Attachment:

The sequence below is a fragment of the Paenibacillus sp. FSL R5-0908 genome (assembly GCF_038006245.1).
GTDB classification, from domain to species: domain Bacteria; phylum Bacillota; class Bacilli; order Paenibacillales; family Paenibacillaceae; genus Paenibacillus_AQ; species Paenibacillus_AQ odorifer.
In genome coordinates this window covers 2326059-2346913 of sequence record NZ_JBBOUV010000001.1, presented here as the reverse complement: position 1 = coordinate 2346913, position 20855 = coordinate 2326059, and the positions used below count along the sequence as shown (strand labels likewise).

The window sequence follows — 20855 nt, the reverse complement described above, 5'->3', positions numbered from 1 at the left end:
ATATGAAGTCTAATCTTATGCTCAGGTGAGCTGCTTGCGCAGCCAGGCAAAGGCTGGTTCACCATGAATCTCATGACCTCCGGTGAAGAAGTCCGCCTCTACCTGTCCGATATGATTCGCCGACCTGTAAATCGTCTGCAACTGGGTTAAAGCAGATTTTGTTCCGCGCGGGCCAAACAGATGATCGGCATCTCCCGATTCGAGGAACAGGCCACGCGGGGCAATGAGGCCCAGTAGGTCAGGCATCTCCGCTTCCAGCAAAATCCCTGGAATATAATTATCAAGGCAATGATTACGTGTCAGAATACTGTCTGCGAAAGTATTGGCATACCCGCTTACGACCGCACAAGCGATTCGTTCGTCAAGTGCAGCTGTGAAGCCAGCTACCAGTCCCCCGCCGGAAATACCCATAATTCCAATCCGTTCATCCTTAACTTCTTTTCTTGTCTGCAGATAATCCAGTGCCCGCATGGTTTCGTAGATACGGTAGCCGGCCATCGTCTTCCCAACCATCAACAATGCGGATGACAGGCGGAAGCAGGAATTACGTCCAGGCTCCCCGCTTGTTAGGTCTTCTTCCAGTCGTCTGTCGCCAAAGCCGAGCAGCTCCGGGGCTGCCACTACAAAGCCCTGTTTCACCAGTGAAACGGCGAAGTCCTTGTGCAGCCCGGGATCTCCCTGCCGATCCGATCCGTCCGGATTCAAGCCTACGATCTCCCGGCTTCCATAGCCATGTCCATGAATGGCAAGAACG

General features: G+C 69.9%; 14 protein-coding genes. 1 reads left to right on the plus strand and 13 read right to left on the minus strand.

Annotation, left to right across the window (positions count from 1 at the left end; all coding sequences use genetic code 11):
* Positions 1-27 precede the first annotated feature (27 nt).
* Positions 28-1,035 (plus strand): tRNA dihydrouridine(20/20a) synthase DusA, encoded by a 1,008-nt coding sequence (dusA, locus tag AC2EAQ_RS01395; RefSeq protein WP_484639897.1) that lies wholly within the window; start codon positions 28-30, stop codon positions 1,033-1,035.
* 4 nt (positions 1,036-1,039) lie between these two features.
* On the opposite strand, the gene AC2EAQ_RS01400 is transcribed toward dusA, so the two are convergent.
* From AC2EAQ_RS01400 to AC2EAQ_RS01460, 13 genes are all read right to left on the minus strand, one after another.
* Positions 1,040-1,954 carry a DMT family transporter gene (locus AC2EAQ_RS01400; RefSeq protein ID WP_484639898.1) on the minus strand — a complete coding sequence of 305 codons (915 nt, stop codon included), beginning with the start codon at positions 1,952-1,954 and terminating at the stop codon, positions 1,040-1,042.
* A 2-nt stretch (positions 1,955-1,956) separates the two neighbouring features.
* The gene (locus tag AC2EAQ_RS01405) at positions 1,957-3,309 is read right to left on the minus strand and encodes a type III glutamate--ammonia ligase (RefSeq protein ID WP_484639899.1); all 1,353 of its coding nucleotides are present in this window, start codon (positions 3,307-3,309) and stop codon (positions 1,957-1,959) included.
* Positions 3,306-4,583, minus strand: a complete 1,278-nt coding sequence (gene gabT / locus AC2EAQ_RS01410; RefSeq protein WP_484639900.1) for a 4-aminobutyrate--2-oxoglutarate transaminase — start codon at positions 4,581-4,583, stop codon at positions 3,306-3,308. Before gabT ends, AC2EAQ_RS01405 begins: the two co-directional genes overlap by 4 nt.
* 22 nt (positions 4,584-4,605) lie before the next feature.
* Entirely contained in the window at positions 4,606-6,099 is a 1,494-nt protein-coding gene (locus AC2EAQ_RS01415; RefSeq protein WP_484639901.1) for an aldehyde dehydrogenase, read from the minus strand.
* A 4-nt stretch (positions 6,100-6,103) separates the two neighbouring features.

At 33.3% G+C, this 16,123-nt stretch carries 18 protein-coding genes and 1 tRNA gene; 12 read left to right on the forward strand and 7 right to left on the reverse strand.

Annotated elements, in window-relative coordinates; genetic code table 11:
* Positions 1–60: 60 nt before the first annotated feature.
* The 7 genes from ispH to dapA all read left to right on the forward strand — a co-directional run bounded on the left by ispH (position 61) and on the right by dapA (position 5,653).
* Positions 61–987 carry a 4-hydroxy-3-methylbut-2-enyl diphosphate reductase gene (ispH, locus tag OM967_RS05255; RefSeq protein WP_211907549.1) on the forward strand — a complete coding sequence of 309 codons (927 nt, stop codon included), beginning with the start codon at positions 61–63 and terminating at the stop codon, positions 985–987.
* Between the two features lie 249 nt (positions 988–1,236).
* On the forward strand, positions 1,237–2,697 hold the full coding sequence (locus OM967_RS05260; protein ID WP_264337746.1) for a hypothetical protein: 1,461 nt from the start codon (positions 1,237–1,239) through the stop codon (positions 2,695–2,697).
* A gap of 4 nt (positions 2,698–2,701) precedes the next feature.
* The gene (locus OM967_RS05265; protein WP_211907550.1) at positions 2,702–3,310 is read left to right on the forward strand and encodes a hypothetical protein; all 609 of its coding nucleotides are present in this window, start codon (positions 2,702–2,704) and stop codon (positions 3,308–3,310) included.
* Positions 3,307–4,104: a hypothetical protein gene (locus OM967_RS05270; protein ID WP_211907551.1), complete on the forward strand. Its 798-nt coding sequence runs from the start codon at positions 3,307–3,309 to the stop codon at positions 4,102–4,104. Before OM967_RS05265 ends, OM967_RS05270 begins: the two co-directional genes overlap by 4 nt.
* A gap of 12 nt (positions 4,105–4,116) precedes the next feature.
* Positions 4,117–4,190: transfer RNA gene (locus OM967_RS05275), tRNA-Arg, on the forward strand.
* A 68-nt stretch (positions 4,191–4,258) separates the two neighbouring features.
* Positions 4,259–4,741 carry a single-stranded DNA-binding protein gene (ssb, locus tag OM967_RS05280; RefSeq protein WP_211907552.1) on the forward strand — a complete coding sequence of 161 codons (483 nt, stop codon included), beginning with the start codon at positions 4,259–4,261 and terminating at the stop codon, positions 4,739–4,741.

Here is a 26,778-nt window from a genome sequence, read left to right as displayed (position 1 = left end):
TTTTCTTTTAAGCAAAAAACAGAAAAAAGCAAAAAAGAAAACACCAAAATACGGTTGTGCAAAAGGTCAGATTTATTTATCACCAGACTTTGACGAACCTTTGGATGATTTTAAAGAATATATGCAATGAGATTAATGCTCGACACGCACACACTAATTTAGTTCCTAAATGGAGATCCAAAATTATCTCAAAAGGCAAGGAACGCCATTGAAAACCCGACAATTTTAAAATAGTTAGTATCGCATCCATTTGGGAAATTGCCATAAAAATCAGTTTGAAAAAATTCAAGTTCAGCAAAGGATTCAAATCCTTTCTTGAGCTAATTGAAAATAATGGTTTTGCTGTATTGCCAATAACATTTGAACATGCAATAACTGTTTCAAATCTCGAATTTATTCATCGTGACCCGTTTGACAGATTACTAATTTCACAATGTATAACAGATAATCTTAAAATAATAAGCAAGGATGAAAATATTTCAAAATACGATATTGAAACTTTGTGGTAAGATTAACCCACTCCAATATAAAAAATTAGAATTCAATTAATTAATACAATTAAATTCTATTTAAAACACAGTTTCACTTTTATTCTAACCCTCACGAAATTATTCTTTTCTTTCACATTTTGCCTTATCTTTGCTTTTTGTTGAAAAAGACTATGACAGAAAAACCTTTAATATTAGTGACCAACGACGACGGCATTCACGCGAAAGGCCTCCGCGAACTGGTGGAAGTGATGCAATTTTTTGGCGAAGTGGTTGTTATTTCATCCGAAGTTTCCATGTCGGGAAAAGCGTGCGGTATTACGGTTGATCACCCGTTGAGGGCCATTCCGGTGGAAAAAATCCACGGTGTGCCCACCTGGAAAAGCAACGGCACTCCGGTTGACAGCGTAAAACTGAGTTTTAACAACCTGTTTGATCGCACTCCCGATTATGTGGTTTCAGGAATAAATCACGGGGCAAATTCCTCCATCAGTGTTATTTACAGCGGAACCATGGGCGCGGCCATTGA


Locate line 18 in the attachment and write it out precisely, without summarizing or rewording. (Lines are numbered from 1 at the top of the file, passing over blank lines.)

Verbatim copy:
* Entirely contained in the window at positions 4,606-6,099 is a 1,494-nt protein-coding gene (locus AC2EAQ_RS01415; RefSeq protein WP_484639901.1) for an aldehyde dehydrogenase, read from the minus strand.